Nasturtium flowers look gorgeous on a salad plate or in soup. The leaves can substitute in a variety of dishes for kale, cabbage or cauliflower, either raw or cooked. We made nasturtium slaw recently by slicing the leaves into fine julienne and tossing them with a basic sweet-sour coleslaw dressing. When I make this again, I will use less sugar. This time of year, the nasturtiums are sweeter than fresh cabbage.

Nasturtium, botanically Tropaeolum majus, is a member of the cabbage family. No surprise, then, that the flavor is reminiscent of cauliflower or kale. All parts of the plant are edible. The flowers contain about as much vitamin C as an equal amount of parsley, and they have the highest lutein content of any edible plant. Presumably the leaves are similar in terms of vitamin C content. Lutein is a yellow pigment, so it is probably not as abundant in the leaves as in the flowers. In humans, lutein is thought to play a role in protecting the retina from damage by sunlight.

The large seed pods of nasturtium can also be harvested. Do this while they are still green. Drop them into a bottle of vinegar and let them sit a week or two, then use them like capers.

Nasturtium plants typically stop growing during the hottest days of summer, surging back again as soon as the weather cools down, and then growing luxuriantly until frost kills them. You can find the seeds on almost every seed rack in spring. Just scatter them where you want the plants to grow. In subsequent years, the plants should return from self sown seed. Look for seedlings around the first of May. Popular cultivars include 'Jewel,' 'Whirlybird,' 'Empress of India,' and 'Alaska.' The last one has variegated leaves, making an especially attractive display in the garden or on a salad.

Next spring, why not include a patch of nasturtiums in your edible garden? You'll enjoy them all season long.

Tuesday, November 3, 2015

Seasonal Eating: Easy Fall Pear Recipes

Luscious pears are in season right now. Bartlett, Comice, Bosc (pictured), and others are showing up in the produce section. Pears are a healthy and nutritious option for both sweet and savory dishes. Here are a few simple ways to prepare them.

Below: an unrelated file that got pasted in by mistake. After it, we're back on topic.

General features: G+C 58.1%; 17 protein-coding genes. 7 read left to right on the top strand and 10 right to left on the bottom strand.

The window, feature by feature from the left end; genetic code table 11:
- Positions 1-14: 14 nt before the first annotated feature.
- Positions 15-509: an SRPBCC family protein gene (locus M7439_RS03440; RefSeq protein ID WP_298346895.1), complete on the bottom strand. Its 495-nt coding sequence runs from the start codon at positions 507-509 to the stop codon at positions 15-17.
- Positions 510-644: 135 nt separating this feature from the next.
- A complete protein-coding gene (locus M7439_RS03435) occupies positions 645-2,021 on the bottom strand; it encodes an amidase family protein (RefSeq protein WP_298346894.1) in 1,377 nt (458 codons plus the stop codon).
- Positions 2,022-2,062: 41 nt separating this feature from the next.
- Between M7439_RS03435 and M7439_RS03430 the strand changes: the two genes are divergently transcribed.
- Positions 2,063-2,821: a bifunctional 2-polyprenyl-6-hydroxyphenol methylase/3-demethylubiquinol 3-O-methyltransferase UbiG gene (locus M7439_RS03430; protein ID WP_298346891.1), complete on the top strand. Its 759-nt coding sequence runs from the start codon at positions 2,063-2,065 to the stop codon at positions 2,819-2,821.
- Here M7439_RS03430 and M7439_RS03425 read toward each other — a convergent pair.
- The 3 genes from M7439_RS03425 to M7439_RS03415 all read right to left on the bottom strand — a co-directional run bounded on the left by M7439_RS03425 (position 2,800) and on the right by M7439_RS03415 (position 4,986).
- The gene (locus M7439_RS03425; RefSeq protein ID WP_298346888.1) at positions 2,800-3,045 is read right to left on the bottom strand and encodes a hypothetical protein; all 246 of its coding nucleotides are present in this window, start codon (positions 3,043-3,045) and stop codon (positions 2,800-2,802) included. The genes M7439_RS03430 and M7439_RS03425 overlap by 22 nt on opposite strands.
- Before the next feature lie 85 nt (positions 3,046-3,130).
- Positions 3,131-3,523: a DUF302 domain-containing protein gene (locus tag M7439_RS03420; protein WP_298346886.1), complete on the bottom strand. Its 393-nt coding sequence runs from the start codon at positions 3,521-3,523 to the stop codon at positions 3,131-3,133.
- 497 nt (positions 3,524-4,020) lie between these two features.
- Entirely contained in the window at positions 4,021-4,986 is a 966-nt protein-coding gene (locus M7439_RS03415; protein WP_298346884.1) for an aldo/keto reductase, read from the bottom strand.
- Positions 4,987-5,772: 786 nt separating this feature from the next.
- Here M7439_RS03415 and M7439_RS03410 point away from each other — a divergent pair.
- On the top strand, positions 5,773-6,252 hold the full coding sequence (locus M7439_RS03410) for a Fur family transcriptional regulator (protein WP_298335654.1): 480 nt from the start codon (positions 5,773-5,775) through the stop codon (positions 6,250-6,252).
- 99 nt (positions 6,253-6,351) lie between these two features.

For any of these recipes, begin by cutting the pear in half lengthwise. Using a melon baller, scoop out the core and seeds. Remove the stem and the blossom end. Add these trimmings to the compost bucket. The pears are now ready for cooking.

Pears Poached in Simple Syrup

1 cup water
1/2 cup sugar
1 stick cinnamon
2 whole cloves
A strip of lemon peel about 1/2 by 3 inches
1 or 2 pears, unpeeled, prepared as described above

Combine all the ingredients except the pears in a large saucepan. Set the pan over medium heat and bring to a boil, stirring to dissolve the sugar. Remove from the heat and immediately add the pear halves. Cover the pan and set aside to poach while the pan cools to room temperature. Keep refrigerated until ready to serve.

Poached Pears with Fruit Preserves and Fake Cream Chantilly

Poached pear halves, from the above recipe
Fruit preserves, berry, cherry, or what you will
1/2 cup fat free Greek-style yogurt
1 tablespoon confectioner's sugar
1/4 teaspoon vanilla extract
Fresh mint (optional), shredded

Set one of the pear halves, skin side down, in a serving dish. Fill the core cavity with preserves.

In a mixing bowl combine the yogurt, sugar and vanilla extract. Stir until smooth and slightly stiffened. Top the pears with the yogurt mixture and serve at once. Garnish with a little fresh mint, if you have some.

Pears Roasted in Vinegar

Raw pear halves, unpeeled, prepared as described above
2 tablespoons vinegar, preferably Champagne or Sherry

Preheat the oven to 375 degrees. Pour the vinegar in the bottom of a shallow baking dish. Add the pears, skin side up. Place in the oven and immediately reduce the heat to 300 degrees. Roast until the skins begin to wrinkle on top, about 20 minutes. If the liquid in the dish threatens to evaporate completely before the pears are done, add a little water. Test for doneness with the point of a kitchen knife, which should meet little resistance when inserted into the neck of the pear. Remove the dish from the oven and keep warm.

Serve the pears as a side dish, dribbled with a little of the juices from the baking dish.